The Downsizing Trend Includes Lawns
The trend towards downsizing continues, as many people seek to reduce the size of their next home purchase to save time and money. Downsizing includes lawns. We’re seeing the trend moving into the back yard, as homeowners opt to reduce the size of their lawn in favor of patio space, ground cover, gardens and flower beds. Adding outdoor rooms adds living space to a home without additional construction.
A Smaller Lawn Saves Time, Money and the Environment
By trimming lawns, homeowners can increase biodiversity, add to the beauty of their surroundings and spend less time attempting to stem the incursion of native plants in favor of unnatural turf.
There are some sound reasons for making the change, and not just to cut down on mowing time. According to EPA estimates, the amount of pollution emitted by a lawnmower operating for one hour is equivalent to the amount of pollution emitted by a car driven for approximately 45 miles.
by Sausalito Landscape Architect
Shades Of Green Landscape Architecture]
In addition, the EPA website lists the following U.S. lawn care facts as annual totals and percentages as specified in Redesigning the American Lawn (Yale University Press):
- Urban dwellers use 30 to 60% of urban fresh water for watering lawns, depending on the city.
- Homeowners use 67,000,000 pounds of synthetic pesticides on U.S. lawns, amounting in $700,000,000.
- 580,000,000 gallons of gasoline are used for lawnmowers.
- The lawn care industry brings in $25,000,000
- Overall, residential lawns take up 20,000,000 acres
[Contemporary Landscape by Winchester Landscape Architect Matthew Cunningham Landscape Design LLC]
Wasted Effort, Money and Lawn Health
Ironically, many of the efforts spent to “beautify” lawns may actually make them weaker and more susceptible to disease. For example, over 40 pounds of nitrogen are thrown away when grass clippings are bagged and tossed. (50% of waste sent to land-fills during summer months are grass clippings.) Instead, grass clippings left on the lawn can provide one-third to one-half of the nutrients needed for a healthy lawn.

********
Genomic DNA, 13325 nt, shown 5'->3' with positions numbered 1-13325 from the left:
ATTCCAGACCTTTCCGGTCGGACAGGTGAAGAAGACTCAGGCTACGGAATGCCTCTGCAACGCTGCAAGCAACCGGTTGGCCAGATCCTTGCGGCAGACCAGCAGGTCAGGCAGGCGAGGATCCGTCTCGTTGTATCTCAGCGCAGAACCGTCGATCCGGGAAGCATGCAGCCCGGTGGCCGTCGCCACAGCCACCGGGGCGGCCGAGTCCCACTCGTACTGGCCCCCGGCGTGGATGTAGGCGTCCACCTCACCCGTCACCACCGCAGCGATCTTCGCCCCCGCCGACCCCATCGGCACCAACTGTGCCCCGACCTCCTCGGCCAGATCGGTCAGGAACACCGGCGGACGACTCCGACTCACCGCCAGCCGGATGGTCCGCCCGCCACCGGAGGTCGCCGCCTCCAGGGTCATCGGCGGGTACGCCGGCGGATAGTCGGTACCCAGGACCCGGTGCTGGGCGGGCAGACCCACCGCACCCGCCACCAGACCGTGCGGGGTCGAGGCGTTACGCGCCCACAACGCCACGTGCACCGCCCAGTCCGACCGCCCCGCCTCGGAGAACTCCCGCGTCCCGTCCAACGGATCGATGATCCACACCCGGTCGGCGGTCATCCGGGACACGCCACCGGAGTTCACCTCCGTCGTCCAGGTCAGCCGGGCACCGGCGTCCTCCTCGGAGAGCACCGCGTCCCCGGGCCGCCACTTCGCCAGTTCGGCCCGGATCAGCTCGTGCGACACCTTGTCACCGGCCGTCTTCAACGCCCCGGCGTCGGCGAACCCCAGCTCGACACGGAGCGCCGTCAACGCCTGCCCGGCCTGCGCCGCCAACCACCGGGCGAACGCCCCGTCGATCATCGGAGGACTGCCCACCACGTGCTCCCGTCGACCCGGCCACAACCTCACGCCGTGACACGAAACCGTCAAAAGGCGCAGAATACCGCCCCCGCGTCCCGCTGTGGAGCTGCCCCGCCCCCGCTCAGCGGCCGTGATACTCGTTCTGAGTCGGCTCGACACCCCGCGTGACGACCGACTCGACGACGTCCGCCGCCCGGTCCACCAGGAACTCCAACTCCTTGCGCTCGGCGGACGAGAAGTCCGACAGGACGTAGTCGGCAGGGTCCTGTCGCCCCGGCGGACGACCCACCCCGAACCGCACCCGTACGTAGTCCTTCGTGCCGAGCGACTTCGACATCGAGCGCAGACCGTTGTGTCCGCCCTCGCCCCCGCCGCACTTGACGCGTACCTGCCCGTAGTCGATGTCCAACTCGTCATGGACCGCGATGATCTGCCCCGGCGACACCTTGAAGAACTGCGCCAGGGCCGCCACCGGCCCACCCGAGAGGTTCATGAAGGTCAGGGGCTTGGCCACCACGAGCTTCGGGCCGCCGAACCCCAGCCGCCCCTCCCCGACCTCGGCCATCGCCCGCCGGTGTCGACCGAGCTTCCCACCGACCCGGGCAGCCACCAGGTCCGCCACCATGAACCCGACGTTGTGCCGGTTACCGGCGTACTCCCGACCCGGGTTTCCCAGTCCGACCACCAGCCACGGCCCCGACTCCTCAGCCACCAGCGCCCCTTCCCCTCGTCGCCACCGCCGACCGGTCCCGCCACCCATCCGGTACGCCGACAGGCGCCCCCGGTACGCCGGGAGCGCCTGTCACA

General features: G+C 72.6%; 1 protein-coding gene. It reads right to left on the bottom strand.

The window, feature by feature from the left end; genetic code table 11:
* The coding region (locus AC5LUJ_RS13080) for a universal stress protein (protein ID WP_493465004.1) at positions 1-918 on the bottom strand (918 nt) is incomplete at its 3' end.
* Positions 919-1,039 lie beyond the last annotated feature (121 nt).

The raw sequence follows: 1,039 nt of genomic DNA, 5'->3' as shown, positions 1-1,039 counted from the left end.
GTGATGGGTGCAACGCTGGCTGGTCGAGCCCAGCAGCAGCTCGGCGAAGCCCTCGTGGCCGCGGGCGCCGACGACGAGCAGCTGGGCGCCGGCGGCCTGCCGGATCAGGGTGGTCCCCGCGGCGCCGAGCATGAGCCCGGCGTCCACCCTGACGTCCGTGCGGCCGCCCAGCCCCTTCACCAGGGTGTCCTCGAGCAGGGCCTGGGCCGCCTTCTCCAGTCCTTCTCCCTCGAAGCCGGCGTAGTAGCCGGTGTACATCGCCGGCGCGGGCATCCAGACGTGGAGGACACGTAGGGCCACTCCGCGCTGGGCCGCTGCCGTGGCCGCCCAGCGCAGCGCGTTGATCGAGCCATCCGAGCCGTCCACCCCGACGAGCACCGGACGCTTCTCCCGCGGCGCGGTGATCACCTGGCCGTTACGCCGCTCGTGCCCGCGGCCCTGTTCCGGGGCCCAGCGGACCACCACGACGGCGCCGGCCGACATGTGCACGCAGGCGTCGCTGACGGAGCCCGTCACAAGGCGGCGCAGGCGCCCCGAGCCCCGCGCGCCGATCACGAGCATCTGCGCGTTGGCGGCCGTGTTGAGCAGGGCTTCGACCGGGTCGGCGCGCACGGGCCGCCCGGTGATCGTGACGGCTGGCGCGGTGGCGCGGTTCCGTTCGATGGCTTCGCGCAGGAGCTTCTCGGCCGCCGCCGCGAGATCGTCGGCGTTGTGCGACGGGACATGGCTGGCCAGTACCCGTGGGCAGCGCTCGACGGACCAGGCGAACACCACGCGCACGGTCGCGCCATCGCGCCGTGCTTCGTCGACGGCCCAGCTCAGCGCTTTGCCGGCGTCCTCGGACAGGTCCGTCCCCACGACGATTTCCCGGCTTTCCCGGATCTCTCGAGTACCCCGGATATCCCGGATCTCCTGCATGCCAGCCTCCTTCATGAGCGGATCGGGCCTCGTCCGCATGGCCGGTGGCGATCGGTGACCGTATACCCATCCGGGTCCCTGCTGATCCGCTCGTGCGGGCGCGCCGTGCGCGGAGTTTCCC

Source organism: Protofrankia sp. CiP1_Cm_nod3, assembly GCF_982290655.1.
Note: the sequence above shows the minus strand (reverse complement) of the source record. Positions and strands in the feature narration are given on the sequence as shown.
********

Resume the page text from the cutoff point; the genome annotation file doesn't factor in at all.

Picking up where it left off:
The preferred height of grass blades is 2 1/2 to 3 inches. Clippings decompose quickly and do not contribute to an accumulation of thatch. Over-fertilization causes thatch. Grass clippings also conserve water by shading the soil and reducing moisture loss through evaporation.
When yard size is reduced, you often end up eliminating most of, if not all, the need for extensive use of pesticides. Alternatives to pesticides can be planting pest-resistant varietals and investigating herbicidal and insecticidal soaps to control insects, as well as introducing beneficial insects to the environment.
Fortunately, insecticidal soaps are considered nontoxic to most plants and to human beings. They will need to be repeated more than once throughout the summer. Avoid spraying once temperatures top 90 degrees to avoid risk of burning plant leaves.
Also, avoid watering the lawn. Brown grass means dormant grass that will recover once it rains again. Summer dormancy is a natural rest period for grass, and also means less mowing and less air pollution.
In addition, you can cut water needs by 20% to 50% by switching from an all-lawn yard to one that’s 40% lawn and 60% trees, shrubs, ground cover, and hardscape. This, according to the Environmental Protection Agency.
The Downsizing Trend Includes Lawns, from the Frederick Home Inspector, David Goldberg. As always, thanks David for another informative article.
Landscape Artist Online is a Florida based company that is addressing the issue of water wastefulness. This video gives a synopsis of the problem they are looking to solve with grassless yards.
David Goldberg – Home Inspector
Reliable Home Services, Inc.
PO Box 5159
Laytonsville, MD 20882
ASHI Member #101584
MD License #29322
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